Kavita Pillay

Kavita Pillay wears a red coat and stands near a sign that says "To the ice" in Finnish.

‘It’s never too late’: How learning Finnish taught me to embrace vulnerability 


It’s relatively easy to get by in Finland’s capital, Helsinki, without speaking Finnish. But meeting an American opera singer and a refugee from Iraq here taught reporter Kavita Pillay to embrace the vulnerability of learning a new language. 

Blue and white flag flutters in the air against the sky

Finland’s national word ‘sisu’ conjures new meanings for tough times

An Indian woman in a sari and glasses and an Indian man in a suit and glasses sit for a portrait.

Love conquers caste for this couple, but Indian marriage traditions continue in US

Caste in America
Jani Toivola at the Finnish parliament.

He’s the other politician with a white mother and a black Kenyan father

Global Politics
The door on the side of All Saints' Church in Wittenberg, Germany. In 1517, Martin Luther nailed his 95 Theses here sparking the Reformation. The original door was destroyed in a fire, but this black bronze door marks the historical spot.

Did Martin Luther’s reformation 500 years ago leave its mark on today’s eurozone budget crisis?

What's billed as the "largest Jesus statue in the world," Christ the King in Swiebodzin, Poland.

Story: The fight for Catholicism is on in Poland

Lifestyle & Belief

“I don’t think you’d find an older person in Poland who’s not going to church, but I think that younger generation is rather like me. I’m not going to church. I don’t believe in God. I consider myself an atheist.”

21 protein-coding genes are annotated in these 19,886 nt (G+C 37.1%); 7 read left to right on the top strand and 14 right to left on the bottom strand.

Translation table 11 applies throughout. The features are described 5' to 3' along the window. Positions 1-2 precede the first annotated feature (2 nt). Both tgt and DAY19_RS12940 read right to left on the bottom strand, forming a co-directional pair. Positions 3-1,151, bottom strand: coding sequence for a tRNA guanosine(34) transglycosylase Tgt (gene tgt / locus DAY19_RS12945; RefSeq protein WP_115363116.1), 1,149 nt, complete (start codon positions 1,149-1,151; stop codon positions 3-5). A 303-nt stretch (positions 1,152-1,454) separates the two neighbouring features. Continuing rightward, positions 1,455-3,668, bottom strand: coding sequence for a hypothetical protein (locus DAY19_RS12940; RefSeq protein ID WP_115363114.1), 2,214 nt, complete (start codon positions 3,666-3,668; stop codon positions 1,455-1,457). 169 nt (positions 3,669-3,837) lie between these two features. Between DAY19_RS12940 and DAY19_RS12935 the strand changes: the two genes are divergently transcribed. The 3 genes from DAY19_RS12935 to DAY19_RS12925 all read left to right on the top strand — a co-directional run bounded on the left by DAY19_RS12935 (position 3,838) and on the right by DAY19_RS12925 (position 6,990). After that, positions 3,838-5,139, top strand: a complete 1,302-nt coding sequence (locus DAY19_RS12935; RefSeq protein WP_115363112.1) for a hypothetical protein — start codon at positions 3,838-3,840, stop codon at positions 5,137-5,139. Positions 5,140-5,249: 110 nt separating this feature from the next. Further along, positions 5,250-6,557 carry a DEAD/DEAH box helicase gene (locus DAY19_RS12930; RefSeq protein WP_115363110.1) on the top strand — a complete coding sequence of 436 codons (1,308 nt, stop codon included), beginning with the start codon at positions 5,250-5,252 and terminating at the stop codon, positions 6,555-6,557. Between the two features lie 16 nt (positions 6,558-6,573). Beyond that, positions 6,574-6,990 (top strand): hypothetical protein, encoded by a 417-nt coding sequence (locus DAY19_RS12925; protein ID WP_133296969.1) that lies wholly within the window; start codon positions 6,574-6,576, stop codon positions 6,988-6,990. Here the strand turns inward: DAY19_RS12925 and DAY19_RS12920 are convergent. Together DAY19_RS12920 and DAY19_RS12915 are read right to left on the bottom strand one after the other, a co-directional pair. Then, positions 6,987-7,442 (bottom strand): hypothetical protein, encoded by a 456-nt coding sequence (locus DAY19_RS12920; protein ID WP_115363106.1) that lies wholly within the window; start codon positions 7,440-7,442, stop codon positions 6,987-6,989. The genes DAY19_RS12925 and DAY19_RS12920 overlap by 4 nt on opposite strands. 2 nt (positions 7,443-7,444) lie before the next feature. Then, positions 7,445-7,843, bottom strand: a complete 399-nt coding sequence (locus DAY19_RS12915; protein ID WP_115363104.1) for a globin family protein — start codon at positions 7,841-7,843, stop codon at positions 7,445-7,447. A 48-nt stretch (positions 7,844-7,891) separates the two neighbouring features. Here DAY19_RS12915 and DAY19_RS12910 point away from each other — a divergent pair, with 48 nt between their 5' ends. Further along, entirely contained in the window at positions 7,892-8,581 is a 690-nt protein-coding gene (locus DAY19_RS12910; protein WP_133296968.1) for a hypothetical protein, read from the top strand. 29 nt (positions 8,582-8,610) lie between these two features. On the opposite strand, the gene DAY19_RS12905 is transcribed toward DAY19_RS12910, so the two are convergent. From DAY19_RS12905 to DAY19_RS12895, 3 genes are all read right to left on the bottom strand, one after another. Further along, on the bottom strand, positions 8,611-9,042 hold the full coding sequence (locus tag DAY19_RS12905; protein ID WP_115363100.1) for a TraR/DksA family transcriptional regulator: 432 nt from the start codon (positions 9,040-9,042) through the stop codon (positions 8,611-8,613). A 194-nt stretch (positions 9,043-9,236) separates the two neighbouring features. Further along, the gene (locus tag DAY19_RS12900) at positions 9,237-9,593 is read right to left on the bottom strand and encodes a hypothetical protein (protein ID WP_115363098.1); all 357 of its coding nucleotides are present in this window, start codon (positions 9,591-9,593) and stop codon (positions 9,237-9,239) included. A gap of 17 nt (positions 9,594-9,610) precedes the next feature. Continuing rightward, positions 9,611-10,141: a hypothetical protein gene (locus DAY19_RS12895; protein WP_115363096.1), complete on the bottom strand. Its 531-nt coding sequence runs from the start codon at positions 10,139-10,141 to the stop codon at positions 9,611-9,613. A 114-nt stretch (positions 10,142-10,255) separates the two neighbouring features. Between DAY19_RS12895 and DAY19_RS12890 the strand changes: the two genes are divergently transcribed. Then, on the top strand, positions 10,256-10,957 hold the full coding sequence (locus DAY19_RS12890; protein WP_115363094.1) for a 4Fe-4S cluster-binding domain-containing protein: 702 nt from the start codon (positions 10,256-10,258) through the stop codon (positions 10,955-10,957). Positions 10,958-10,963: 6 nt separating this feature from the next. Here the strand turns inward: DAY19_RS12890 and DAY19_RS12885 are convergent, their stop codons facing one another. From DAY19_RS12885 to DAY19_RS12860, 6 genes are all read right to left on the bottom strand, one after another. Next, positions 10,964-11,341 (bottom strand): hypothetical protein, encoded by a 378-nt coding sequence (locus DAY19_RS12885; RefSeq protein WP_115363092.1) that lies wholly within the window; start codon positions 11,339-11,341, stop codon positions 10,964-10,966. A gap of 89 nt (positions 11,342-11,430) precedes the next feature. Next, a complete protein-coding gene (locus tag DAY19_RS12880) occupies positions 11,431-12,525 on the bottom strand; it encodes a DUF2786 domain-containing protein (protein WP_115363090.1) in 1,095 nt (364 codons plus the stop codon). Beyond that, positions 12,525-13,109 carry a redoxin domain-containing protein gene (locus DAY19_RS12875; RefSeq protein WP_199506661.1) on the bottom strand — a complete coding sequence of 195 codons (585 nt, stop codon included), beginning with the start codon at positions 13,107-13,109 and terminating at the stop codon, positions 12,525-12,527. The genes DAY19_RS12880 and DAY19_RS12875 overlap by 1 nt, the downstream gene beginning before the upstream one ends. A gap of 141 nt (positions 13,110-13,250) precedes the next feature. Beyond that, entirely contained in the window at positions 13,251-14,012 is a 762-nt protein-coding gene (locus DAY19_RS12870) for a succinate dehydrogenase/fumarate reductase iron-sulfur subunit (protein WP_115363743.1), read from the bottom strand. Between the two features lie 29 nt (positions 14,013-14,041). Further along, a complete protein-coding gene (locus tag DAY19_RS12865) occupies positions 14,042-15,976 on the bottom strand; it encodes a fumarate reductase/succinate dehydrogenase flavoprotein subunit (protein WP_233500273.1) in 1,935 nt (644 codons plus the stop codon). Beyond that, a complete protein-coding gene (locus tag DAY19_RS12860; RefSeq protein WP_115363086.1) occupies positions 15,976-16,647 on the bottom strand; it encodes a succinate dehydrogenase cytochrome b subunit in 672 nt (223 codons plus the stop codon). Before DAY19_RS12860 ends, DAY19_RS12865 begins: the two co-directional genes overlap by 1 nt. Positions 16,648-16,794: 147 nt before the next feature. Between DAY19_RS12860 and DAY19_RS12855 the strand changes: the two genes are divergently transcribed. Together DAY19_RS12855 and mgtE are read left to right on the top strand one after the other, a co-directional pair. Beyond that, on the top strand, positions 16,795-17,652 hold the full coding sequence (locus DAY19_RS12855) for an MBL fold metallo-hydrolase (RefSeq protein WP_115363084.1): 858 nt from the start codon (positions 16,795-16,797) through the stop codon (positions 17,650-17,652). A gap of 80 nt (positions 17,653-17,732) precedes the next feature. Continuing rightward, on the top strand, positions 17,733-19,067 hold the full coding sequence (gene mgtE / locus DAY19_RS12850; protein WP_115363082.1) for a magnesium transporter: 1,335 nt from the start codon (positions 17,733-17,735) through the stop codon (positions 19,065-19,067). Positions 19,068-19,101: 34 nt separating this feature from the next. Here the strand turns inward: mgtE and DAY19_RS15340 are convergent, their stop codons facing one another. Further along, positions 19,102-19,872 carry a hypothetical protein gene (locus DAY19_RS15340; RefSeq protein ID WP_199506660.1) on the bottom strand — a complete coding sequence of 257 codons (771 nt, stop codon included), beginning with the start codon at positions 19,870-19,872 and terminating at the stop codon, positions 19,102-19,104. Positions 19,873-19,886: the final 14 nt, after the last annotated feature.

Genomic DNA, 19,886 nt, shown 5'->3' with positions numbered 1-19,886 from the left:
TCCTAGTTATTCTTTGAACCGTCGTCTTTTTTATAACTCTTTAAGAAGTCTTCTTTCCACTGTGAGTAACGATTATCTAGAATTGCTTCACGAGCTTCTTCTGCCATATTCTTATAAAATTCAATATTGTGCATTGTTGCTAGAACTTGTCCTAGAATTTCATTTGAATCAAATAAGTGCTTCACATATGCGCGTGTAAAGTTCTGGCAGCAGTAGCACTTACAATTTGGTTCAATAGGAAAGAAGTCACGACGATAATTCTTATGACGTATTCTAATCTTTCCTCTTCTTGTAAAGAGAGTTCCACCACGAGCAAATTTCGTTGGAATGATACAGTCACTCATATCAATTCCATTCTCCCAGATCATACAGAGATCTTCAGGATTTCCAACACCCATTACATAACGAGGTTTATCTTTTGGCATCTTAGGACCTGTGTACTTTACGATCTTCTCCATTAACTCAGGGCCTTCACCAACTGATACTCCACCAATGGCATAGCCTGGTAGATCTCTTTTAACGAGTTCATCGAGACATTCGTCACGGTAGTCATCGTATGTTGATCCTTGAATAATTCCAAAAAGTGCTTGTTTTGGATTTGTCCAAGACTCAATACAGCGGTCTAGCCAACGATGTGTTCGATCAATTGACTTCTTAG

The Secret Behind Finland’s Super Smart School Kids? Recess.

Lifestyle & Belief

Finland has one of the most successful public education systems in the world. And Finnish school children, on average, get more than an hour of recess a day. Is playtime the secret to their success?

Extended Use: Europe’s Old Churches Finding New Life as Starbucks, Circus School

Arts, Culture & Media

Many of Europe’s churches are struggling to stay open. A new movement called “extended use” is trying to save the old buildings. The plan includes using some church buildings for circus schools and Starbucks shops.

Finland’s Nuclear Waste Disposal Dilemma

Health & Medicine

A vast network of tunnels is being constructed beneath the Nordic countryside in Finland. It’s intended to safely store nuclear waste for up to a thousand centuries. Eventually, officials say, there will be no surface trace of the tunnels below.

The World

Comedy in Singapore: Can the Much-Restricted Nation Lighten Up?

Conflict & Justice

The Asian city-state of Singapore is known for its strict social laws, including a ban on chewing gum. It’s not known for its sense of humor but as Kavita Pillay reports, Singapore’s government want people there to loosen up.